If you've been experiencing foot and ankle issues, a possible diagnosis from your podiatrist may reveal tarsal tunnel syndrome. This painful foot and ankle condition may result from the tibial nerve becoming compressed against the tarsal tunnel, which is located near the ankle. It may be caused by by a foot or ankle injury, fallen arches or other factors, and should initially be diagnosed and treated by a physician. If you're unfamiliar with this condition, learn the symptoms, causes and treatment so you may find relief.
Where Is the Tarsal Tunnel Located and What is Tarsal Tunnel Syndrome?
On the inside of your foot, running alongside your ankle bone, lies a narrow tunnel in which sensitive nerves pass through. One of these nerves is known as the tibial nerve, and if it becomes squeezed or flattened and presses against the tarsal tunnel, you may develop foot and ankle discomfort.
What Are the Symptoms of this Condition?
Tarsal tunnel syndrome may produce any of the following symptoms:
Burning sensation along the ankle: It may range from mild to severe.
A "pins and needles" feeling: The ankle or the entire foot may feel numb and tingly.
Dull or sharp pain: This will occur especially when standing, walking or exerting pressure on the affected foot. The pain may spread to the heel or arch of the foot. Some individuals only experience localized pain in the ankle.
How Is Tarsal Tunnel Diagnosed?
A thorough foot and ankle examination will be initiated to evaluate your case. The doctor may stretch your foot and note whether you feel pain or discomfort while doing so. He or she may press gently along the nerve to determine if loss of sensation is present. As a final measure, an x-ray or digital imaging tests may be ordered.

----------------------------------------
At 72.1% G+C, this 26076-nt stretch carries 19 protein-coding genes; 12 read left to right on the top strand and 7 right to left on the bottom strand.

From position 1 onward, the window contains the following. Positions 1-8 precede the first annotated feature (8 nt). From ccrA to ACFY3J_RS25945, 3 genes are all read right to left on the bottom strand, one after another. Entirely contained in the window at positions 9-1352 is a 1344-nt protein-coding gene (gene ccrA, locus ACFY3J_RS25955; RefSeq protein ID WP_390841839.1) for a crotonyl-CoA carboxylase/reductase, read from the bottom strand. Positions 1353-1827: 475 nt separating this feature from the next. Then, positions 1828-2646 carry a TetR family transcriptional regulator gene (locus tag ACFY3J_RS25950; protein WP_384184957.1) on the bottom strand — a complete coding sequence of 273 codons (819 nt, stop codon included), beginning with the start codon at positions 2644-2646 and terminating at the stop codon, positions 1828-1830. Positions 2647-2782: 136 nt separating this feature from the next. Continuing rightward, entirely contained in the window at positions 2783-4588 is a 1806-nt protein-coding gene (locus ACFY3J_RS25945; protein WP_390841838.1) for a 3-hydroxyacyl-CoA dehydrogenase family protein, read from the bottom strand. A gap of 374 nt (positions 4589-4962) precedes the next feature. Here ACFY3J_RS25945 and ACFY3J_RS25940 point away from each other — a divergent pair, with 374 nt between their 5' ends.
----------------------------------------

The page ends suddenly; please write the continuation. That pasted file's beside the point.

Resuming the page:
One of the tests may include computed tomography, commonly referred to as a CAT or CT scan. This will help provide a more detailed image of your nerves and tendons. Magnetic resonance imaging, often referred to as an MRI, will provide a clear view of bones, ligaments and tissues in your foot and ankle.
What Treatment Is Recommend for Tarsal Tunnel Syndrome?
In many cases, tarsal tunnel syndrome is treated without the necessity of surgery. Most commonly, your podiatrist or physician may recommend these options:
The use of nonsteroidal anti-inflammatory drugs (NSAIDs) to reduce the pain and inflammation: You may take over-the-counter medication, such as naproxin or ibuprofin, or be given a prescription. Commonly prescribed medications for inflammation include diclofenac, oxaprozin and fenoprofen.
The use of ice applications: This treatment may be recommended if swelling is present. Your doctor may recommend applications at 20 minute intervals a few times a day until the swelling subsides. Do not place the ice directly on your skin, as this may cause necrosis, which is commonly known as frostbite. Instead, wrap the ice in a thick cloth or towel and apply this to the affected area.
Staying off your feet: Resting your affected foot and ankle will help facilitate healing and reduce the risk of further damage. In addition to resting your foot, you might be told to wear a bracing device to immobilize the ankle.
Physical rehabilitation: Your doctor may prescribe physical therapy if he or she feels it will help you recover. Your therapy sessions may include specialized foot and ankle exercises, hot and cold therapy techniques or transcutaneous electrical nerve stimulation (TENS). The latter utilizes a device that delivers a low voltage of electrical current to help reduce pain.
If you've been bothered by any of the above symptoms, it's best to seek a diagnosis from a professional, such as those at Advanced Foot & Ankle Center of Palatine. Do not delay in seeking medical treatment, as you could incur further damage to the tibial nerve which may be permanent.